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Python Django render_with_template Decorator

Python decorators are extremely useful when used with care, and using them is really straightforward. Coding them up on the other hand can be complex and requires, reading along with trial-and-error. There are some helpful modules out there worth taking a look at, but for this use-case we won’t be making use of them.

Django is pretty DRY, but there are still a few common lines of ~boilerplate that commonly show up. One of these fragments involves a call to render_to_response. It usually looks something like the following.

def song_detail(request, song_id):
    song = get_object_or_404(Song, pk=song_id)
    if song.private:
        return HttpResponseForbidden()
    context = {'song': song}
    return render_to_response('template.html', context,

Get an object from the database, if it’s private deny access, otherwise construct the context for our template, and then make the call to render_to_response. There’s nothing too objectionable to the snippet, but “context_instance=RequestContext(request)” isn’t very relevant to what we’re trying to accomplish, it’s effectively boilerplate. What’s more is that in many situations it’s important to use RequestContext, and it’s not that obvious from reading the docs that you should and when it matters. Enter render_with_template.

def song_detail(request, song_id):
    song = get_object_or_404(Song, pk=song_id)
    if song.private:
        return HttpResponseForbidden()
    return {'song': song}

That’s better. We use a decorator to indicate the template our view will use, then grab our object, and instead of making a call to render_to_response we just return the context we’d like to send in to the template. The difference is subtle, but for someone who doesn’t know django’s render_to_response call well it’s much more readable.

So let’s take a look under the hook of render_with_template.

class render_with_template:

    def __init__(self, template_name):
        self.template_name = template_name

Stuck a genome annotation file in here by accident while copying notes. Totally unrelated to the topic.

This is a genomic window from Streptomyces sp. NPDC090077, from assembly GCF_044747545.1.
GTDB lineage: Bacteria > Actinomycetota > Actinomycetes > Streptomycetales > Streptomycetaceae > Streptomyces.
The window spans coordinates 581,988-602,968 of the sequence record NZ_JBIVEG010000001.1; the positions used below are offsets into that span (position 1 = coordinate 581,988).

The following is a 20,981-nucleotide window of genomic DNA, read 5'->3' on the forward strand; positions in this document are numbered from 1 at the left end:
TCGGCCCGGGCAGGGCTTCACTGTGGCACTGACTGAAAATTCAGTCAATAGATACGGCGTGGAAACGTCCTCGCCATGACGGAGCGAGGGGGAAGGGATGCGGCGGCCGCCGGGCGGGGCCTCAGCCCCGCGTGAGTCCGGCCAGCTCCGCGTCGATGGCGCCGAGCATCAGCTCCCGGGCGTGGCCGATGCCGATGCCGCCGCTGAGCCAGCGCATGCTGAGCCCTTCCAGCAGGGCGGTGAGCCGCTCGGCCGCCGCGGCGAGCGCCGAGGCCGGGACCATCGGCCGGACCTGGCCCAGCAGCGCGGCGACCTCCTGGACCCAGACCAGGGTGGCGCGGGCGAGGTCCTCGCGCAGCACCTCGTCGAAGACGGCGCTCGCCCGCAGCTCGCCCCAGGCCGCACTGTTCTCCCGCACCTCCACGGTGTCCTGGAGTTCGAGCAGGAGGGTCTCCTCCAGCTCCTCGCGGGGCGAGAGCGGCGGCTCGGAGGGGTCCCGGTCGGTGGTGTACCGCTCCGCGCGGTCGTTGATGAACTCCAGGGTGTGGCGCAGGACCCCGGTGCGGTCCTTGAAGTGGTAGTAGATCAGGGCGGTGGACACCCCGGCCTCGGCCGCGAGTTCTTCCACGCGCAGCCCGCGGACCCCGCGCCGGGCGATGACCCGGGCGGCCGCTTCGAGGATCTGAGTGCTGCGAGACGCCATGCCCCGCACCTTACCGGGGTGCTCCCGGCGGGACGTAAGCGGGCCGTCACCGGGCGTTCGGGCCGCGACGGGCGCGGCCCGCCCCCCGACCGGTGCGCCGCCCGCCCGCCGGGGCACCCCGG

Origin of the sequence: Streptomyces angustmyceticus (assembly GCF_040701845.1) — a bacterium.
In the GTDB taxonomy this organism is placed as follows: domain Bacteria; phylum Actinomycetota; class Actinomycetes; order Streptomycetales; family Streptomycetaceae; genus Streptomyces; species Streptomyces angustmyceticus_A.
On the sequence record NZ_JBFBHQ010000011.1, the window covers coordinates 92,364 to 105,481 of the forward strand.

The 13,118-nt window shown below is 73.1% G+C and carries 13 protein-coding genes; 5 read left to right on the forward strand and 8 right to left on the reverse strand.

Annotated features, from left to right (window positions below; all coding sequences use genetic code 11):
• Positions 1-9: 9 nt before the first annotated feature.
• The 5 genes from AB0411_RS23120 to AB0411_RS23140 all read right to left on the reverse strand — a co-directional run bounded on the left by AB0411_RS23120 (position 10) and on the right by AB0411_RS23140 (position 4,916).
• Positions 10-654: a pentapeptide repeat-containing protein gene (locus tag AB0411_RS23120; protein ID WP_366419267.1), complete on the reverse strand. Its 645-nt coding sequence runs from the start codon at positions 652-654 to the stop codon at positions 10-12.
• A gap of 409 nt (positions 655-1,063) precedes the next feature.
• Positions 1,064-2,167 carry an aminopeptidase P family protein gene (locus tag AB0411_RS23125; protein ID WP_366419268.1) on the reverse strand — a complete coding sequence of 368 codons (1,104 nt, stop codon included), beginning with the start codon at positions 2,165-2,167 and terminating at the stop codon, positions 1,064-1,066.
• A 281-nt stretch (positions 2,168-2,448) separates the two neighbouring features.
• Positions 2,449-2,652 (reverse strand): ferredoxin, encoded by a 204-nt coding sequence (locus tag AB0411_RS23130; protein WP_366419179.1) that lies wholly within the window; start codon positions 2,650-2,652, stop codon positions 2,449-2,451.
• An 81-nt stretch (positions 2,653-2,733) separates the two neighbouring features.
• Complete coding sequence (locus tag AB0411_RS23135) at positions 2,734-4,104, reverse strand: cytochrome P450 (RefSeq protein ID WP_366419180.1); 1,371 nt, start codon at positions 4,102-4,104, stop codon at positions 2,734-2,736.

def __call__(self, func):

        # our decorated function
        def _render_with_template(request, *args, **kwargs):
            context_or_response = func(request, *args, **kwargs)
            if isinstance(context_or_response, HttpResponse):
                # it's already a response, just return it
                return context_or_response
            # it's a context
            return render_to_response(self.template_name, context_or_response,

        _render_with_template.__doc__ = func.__doc__
        _render_with_template.__name__ = func.__name__
        _render_with_template.__module__ = func.__module__

        return _render_with_template

I’ll gloss over the mechanics of the decorator, for explanations check out the decorators documentation. We’ll focus on the behavior we’re creating beginning with the call to func, which is the original decorated view function. We catch it’s return value in context_or_response and then immediately look to see which of the two we have. This is accomplished by using isinstance to see if we have a descendant of HttpResponse. This handles the case where the view function returns a response it’s created rather than context for its template (the song.private case.) If we have context rather than a response, we provide it to the render_to_response call along with its other requirements and the rendering process continues normally.

And there we have it, a very common add-on decorator for Django. You can find numerous snippets, some of which are pretty complicated, that serve the same purpose. This is the one I use in all of my Django projects.